• Properties of cross-linked polycaprolactone (PCL) 80 kDa with different amounts of cross-linker; DSC results, the degree of crystallinity, and enthalpy of crystallization for PCL 80 kDa cross-linked with different amounts of DCP and TBP with a temperature step of 10 °C min–1; DMA results of PCL 80 kDa cross-linked with different amounts of DCP and TBP in the molten state at 70 °C; tensile test of PCL 80 kDa cross-linked with different amounts of DCP and TBP at 70 °C; mechanical properties of PCL TBP samples: (a) extensional storage modulus obtained from tensile and DMA experiments at 70 °C at 0.1 Hz; (b) values of cross-linking density (ν) obtained from extensional and DMA experiments; measurements in constant stress mode of stretched cross-linked crystallizing PCL (ν = 8 (a) and 40 mol m–3 (b) dependence of relative elongation of samples on applied stress); effect of cross-linking density from DMA analysis on stress–temperature behavior of stretched cross-linked PCL with TBP crystallizing: (a) effect of cross-linking density on evolution of stress with temperature, PCL was stretched by 200%; (b) dependence of temperatures of transitions from regimes I to II and from II to III on the cross-linking density; (c) dependence of the stress at different temperatures on the cross-linking density; (d) dependence of the stress drop close to crystallization in regime II on cross-linking density; (e) dependence of the relative stress drop on the cross-linking density; effect of elongation at constant cross-linking density on evolution of stress with temperature of cross-linked PCL containing 2% DCP (PDF)

Terms & Conditions

Most electronic Supporting Information files are available without a subscription to ACS Web Editions. Such files may be downloaded by article for research use (if there is a public use license linked to the relevant article, that license may permit other uses). Permission may be obtained from ACS for other uses through requests via the RightsLink permission system: http://pubs.acs.org/page/copyright/permissions.html.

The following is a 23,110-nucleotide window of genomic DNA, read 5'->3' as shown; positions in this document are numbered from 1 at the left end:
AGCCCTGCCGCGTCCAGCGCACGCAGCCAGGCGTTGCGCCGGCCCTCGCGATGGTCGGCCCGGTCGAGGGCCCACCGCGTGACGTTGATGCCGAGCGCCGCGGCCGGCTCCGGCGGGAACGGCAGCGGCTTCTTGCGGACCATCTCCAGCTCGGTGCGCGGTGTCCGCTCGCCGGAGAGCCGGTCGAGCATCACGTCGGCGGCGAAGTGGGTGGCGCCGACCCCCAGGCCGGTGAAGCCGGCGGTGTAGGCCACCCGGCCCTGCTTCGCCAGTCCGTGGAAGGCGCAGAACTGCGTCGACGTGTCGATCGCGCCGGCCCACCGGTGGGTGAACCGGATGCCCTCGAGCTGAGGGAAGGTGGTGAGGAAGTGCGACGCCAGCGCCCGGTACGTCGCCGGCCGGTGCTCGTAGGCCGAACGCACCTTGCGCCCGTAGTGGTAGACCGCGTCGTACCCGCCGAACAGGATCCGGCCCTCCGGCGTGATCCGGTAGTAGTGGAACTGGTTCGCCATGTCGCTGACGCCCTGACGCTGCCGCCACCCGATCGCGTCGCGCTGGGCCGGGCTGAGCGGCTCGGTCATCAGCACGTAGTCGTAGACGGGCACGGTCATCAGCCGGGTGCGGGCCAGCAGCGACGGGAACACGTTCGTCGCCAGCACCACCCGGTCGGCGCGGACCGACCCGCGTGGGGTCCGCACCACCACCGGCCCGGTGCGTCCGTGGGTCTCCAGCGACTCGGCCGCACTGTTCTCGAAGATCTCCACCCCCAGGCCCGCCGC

Cited By

This article is cited by 3 publications.

  1. Youlei Tu, Yu Zheng, Shaoyun Guo, Jiabin Shen. Switchable Piezoelectricity of Polyvinylidene Fluoride Films Induced by Crystal Transition in Shape Memory Process. ACS Applied Materials & Interfaces 2022, 14 (35) , 40331-40343. https://doi.org/10.1021/acsami.2c11152
  2. Jin Wang, Zhikai Tu, Huanhuan Zhang, Meng-Meng Wang, Weifeng Liu, Jin-Ping Qu. Actuation Mechanisms of a Semicrystalline Elastomer-Based Polymer Artificial Muscle with High Actuation Strain. Macromolecules 2022, 55 (10) , 3986-3999. https://doi.org/10.1021/acs.macromol.2c00549
  3. Andrés Posada-Murcia, Juan Manuel Uribe-Gomez, Stephan Förster, Jens-Uwe Sommer, Martin Dulle, Leonid Ionov. Mechanism of Behavior of Two-Way Shape Memory Polymer under Constant Strain Conditions. Macromolecules 2022, 55 (5) , 1680-1689. https://doi.org/10.1021/acs.macromol.1c02564

Pair your accounts.

Export articles to Mendeley

Get article recommendations from ACS based on references in your Mendeley library.

Pair your accounts.

Export articles to Mendeley

Get article recommendations from ACS based on references in your Mendeley library.

You’ve supercharged your research process with ACS and Mendeley!

STEP 1:
Click to create an ACS ID

Please note: If you switch to a different device, you may be asked to login again with only your ACS ID.

Please note: If you switch to a different device, you may be asked to login again with only your ACS ID.

Please note: If you switch to a different device, you may be asked to login again with only your ACS ID.

MENDELEY PAIRING EXPIRED
Your Mendeley pairing has expired. Please reconnect

This website uses cookies to improve your user experience. By continuing to use the site, you are accepting our use of cookies. Read the ACS privacy policy.

CONTINUE